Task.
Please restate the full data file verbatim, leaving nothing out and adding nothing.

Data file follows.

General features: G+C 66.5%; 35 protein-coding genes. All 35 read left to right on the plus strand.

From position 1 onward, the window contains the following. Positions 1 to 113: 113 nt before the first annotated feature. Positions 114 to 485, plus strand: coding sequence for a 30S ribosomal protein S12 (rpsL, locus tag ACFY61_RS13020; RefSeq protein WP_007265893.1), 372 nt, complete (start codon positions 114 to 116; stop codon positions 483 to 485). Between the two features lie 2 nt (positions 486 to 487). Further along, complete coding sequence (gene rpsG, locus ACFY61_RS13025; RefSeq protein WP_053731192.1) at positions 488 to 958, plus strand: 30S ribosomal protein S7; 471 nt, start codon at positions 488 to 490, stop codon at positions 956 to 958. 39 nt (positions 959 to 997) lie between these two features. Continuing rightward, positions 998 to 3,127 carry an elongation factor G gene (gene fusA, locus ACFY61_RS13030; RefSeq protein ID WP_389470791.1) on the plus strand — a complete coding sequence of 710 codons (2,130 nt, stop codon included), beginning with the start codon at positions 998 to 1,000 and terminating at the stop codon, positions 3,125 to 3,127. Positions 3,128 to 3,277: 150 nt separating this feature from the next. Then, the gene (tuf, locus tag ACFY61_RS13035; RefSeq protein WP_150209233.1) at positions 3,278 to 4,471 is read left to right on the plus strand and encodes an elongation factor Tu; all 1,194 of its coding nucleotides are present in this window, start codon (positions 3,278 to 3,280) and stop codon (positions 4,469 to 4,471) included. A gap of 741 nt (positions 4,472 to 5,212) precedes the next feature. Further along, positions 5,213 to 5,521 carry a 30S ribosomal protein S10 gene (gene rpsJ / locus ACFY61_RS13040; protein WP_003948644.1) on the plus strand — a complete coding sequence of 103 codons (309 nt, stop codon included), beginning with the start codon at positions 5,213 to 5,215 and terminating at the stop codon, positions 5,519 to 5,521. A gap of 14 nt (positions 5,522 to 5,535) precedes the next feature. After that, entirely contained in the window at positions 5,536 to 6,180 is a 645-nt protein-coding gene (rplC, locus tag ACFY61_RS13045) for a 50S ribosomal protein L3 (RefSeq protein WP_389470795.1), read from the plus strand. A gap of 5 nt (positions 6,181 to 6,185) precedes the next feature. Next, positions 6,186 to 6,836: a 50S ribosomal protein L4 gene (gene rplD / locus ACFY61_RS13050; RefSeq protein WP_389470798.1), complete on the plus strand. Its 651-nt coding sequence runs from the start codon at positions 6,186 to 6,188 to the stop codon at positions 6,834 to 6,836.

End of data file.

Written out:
General features: G+C 66.5%; 35 protein-coding genes. All 35 read left to right on the plus strand.

From position 1 onward, the window contains the following. Positions 1 to 113: 113 nt before the first annotated feature. Positions 114 to 485, plus strand: coding sequence for a 30S ribosomal protein S12 (rpsL, locus tag ACFY61_RS13020; RefSeq protein WP_007265893.1), 372 nt, complete (start codon positions 114 to 116; stop codon positions 483 to 485). Between the two features lie 2 nt (positions 486 to 487). Further along, complete coding sequence (gene rpsG, locus ACFY61_RS13025; RefSeq protein WP_053731192.1) at positions 488 to 958, plus strand: 30S ribosomal protein S7; 471 nt, start codon at positions 488 to 490, stop codon at positions 956 to 958. 39 nt (positions 959 to 997) lie between these two features. Continuing rightward, positions 998 to 3,127 carry an elongation factor G gene (gene fusA, locus ACFY61_RS13030; RefSeq protein ID WP_389470791.1) on the plus strand — a complete coding sequence of 710 codons (2,130 nt, stop codon included), beginning with the start codon at positions 998 to 1,000 and terminating at the stop codon, positions 3,125 to 3,127. Positions 3,128 to 3,277: 150 nt separating this feature from the next. Then, the gene (tuf, locus tag ACFY61_RS13035; RefSeq protein WP_150209233.1) at positions 3,278 to 4,471 is read left to right on the plus strand and encodes an elongation factor Tu; all 1,194 of its coding nucleotides are present in this window, start codon (positions 3,278 to 3,280) and stop codon (positions 4,469 to 4,471) included. A gap of 741 nt (positions 4,472 to 5,212) precedes the next feature. Further along, positions 5,213 to 5,521 carry a 30S ribosomal protein S10 gene (gene rpsJ / locus ACFY61_RS13040; protein WP_003948644.1) on the plus strand — a complete coding sequence of 103 codons (309 nt, stop codon included), beginning with the start codon at positions 5,213 to 5,215 and terminating at the stop codon, positions 5,519 to 5,521. A gap of 14 nt (positions 5,522 to 5,535) precedes the next feature. After that, entirely contained in the window at positions 5,536 to 6,180 is a 645-nt protein-coding gene (rplC, locus tag ACFY61_RS13045) for a 50S ribosomal protein L3 (RefSeq protein WP_389470795.1), read from the plus strand. A gap of 5 nt (positions 6,181 to 6,185) precedes the next feature. Next, positions 6,186 to 6,836: a 50S ribosomal protein L4 gene (gene rplD / locus ACFY61_RS13050; RefSeq protein WP_389470798.1), complete on the plus strand. Its 651-nt coding sequence runs from the start codon at positions 6,186 to 6,188 to the stop codon at positions 6,834 to 6,836.